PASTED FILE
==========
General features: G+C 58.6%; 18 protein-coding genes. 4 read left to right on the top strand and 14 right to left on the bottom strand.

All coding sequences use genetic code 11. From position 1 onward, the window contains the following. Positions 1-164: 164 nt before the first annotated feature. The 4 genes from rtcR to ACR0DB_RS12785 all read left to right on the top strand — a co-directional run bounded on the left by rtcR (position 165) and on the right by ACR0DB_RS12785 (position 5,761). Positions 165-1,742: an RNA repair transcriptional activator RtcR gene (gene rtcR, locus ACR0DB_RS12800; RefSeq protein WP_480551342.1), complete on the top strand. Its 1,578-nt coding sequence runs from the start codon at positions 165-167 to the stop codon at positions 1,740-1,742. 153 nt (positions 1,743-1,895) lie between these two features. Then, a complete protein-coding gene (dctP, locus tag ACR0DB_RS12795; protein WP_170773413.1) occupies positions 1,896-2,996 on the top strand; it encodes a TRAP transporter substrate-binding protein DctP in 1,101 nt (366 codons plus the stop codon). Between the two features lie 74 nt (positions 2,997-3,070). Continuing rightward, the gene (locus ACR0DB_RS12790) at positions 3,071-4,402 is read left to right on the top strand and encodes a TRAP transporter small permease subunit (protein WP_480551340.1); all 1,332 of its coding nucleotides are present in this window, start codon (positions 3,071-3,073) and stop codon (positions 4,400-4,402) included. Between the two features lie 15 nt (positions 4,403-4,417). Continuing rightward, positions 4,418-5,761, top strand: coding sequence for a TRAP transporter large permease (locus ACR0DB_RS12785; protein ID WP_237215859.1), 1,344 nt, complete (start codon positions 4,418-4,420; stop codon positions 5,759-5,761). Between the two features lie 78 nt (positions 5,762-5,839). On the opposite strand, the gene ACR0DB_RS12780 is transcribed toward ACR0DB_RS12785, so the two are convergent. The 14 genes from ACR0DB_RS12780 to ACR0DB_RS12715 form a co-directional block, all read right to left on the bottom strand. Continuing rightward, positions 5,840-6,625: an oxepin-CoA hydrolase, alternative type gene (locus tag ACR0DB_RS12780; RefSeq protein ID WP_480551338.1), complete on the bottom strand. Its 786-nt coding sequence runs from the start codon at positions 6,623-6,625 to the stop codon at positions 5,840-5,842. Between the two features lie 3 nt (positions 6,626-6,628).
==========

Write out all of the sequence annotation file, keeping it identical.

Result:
General features: G+C 58.6%; 18 protein-coding genes. 4 read left to right on the top strand and 14 right to left on the bottom strand.

All coding sequences use genetic code 11. From position 1 onward, the window contains the following. Positions 1-164: 164 nt before the first annotated feature. The 4 genes from rtcR to ACR0DB_RS12785 all read left to right on the top strand — a co-directional run bounded on the left by rtcR (position 165) and on the right by ACR0DB_RS12785 (position 5,761). Positions 165-1,742: an RNA repair transcriptional activator RtcR gene (gene rtcR, locus ACR0DB_RS12800; RefSeq protein WP_480551342.1), complete on the top strand. Its 1,578-nt coding sequence runs from the start codon at positions 165-167 to the stop codon at positions 1,740-1,742. 153 nt (positions 1,743-1,895) lie between these two features. Then, a complete protein-coding gene (dctP, locus tag ACR0DB_RS12795; protein WP_170773413.1) occupies positions 1,896-2,996 on the top strand; it encodes a TRAP transporter substrate-binding protein DctP in 1,101 nt (366 codons plus the stop codon). Between the two features lie 74 nt (positions 2,997-3,070). Continuing rightward, the gene (locus ACR0DB_RS12790) at positions 3,071-4,402 is read left to right on the top strand and encodes a TRAP transporter small permease subunit (protein WP_480551340.1); all 1,332 of its coding nucleotides are present in this window, start codon (positions 3,071-3,073) and stop codon (positions 4,400-4,402) included. Between the two features lie 15 nt (positions 4,403-4,417). Continuing rightward, positions 4,418-5,761, top strand: coding sequence for a TRAP transporter large permease (locus ACR0DB_RS12785; protein ID WP_237215859.1), 1,344 nt, complete (start codon positions 4,418-4,420; stop codon positions 5,759-5,761). Between the two features lie 78 nt (positions 5,762-5,839). On the opposite strand, the gene ACR0DB_RS12780 is transcribed toward ACR0DB_RS12785, so the two are convergent. The 14 genes from ACR0DB_RS12780 to ACR0DB_RS12715 form a co-directional block, all read right to left on the bottom strand. Continuing rightward, positions 5,840-6,625: an oxepin-CoA hydrolase, alternative type gene (locus tag ACR0DB_RS12780; RefSeq protein ID WP_480551338.1), complete on the bottom strand. Its 786-nt coding sequence runs from the start codon at positions 6,623-6,625 to the stop codon at positions 5,840-5,842. Between the two features lie 3 nt (positions 6,626-6,628).